Where the Money Is (PG-13)
Becoming middle aged can be a drag. You work a job, come home to the same old face, watch your belly start to sag. Most of us deal with it just fine: we think about vacation, fantasize about equally middle-aged co-workers, occasionally visit the gym.
But, for Carol Ann McKay (Linda Fiorentino) in Where the Money Is, the middle years are just too quiet. She'd prefer to relive the crazy days of her high school prom -- where she drove drunkenly on the wrong side of the road and almost killed a lot of people -- rather than continue as a geriatric nurse where she daily makes a difference in the lives of lonely old people. Luck comes her way in the guise of Henry Manning (Paul Newman), a famous bank robber who shows up at her nursing home, ostensibly the victim of a stroke.
Carol Ann is convinced that he's faking his vegetative state, and she tries several tactics, from lap dancing to pushing him off a pier, to get him to fess up. When she succeeds, she convinces Henry to rekindle his former profession and take her on as a partner in bank robbery.
This little caper movie showcases some good performances: Fiorentino is clever, sexy, and convincing as a woman whose peak experience was high school prom queen. Newman is yet better, interesting to watch even as he sits and drools in his wheelchair. The man has retained his craggy good looks (isn't it nice that men get to age that way?), and hasn't lost a whit of his acting prowess either. Dermot Mulroney, who plays Carol Ann's husband, does a fine job of showing off his impressive, gravity-defying abs. Nuff said.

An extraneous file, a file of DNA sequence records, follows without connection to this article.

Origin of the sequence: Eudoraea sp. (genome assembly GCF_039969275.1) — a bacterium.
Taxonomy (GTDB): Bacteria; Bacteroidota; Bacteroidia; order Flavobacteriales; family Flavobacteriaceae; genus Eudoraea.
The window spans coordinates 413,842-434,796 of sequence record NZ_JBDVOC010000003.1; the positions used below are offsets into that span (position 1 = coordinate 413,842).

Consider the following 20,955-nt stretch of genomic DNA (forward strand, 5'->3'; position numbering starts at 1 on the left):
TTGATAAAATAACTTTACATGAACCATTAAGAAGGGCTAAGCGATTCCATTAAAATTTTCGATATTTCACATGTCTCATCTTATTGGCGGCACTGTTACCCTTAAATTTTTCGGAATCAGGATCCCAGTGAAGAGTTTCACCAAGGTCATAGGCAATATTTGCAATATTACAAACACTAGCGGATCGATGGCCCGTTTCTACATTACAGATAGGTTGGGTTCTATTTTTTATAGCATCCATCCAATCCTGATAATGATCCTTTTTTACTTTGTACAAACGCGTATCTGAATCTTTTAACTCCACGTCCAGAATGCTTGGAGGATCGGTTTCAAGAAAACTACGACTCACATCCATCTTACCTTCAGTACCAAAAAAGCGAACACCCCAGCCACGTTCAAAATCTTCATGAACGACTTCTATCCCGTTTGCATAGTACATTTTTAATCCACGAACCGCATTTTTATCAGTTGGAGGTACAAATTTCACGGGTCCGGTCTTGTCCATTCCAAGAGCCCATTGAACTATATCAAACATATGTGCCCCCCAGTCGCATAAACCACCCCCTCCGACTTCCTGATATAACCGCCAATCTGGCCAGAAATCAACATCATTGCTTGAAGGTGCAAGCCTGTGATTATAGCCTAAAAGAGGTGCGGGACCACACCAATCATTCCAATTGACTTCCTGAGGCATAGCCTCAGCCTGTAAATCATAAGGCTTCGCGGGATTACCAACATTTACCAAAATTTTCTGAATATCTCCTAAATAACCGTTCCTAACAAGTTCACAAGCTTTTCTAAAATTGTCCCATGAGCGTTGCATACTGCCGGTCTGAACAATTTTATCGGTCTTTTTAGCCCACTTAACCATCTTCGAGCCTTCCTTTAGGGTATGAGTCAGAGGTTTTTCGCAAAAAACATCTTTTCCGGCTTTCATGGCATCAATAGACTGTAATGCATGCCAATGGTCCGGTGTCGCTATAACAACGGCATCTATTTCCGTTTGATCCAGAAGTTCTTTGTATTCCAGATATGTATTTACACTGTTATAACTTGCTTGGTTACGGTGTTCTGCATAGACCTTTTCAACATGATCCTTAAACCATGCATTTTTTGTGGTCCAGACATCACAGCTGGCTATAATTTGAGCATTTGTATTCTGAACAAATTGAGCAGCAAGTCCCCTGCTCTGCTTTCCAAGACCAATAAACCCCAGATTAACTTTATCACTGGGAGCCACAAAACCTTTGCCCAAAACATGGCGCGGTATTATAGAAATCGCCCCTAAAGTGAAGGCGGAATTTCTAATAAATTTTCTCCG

Absent Fiornetino and Newman, however, this movie is as about as appealing as lime Jello in a nursing home. So help me, I couldn't help hating the amorality of Carol Ann and her co-conspirators. Last I checked, boredom, and fear of getting older are not good enough reasons to start carrying a gun and threatening a bunch of other schmucks who are just doing their jobs.
Screenwriter E. Max Frye and director Marek Kanievska might have pulled it off if they had remembered that caper movies require humor and sympathy to sustain an hour-and-a-half worth of audience interest. Newman's character provides some of it, but not enough to keep the movie afloat.
Call it another manifestation of middle age, but I have two words for characters who threaten folks with big ass guns because they're bored: grow up.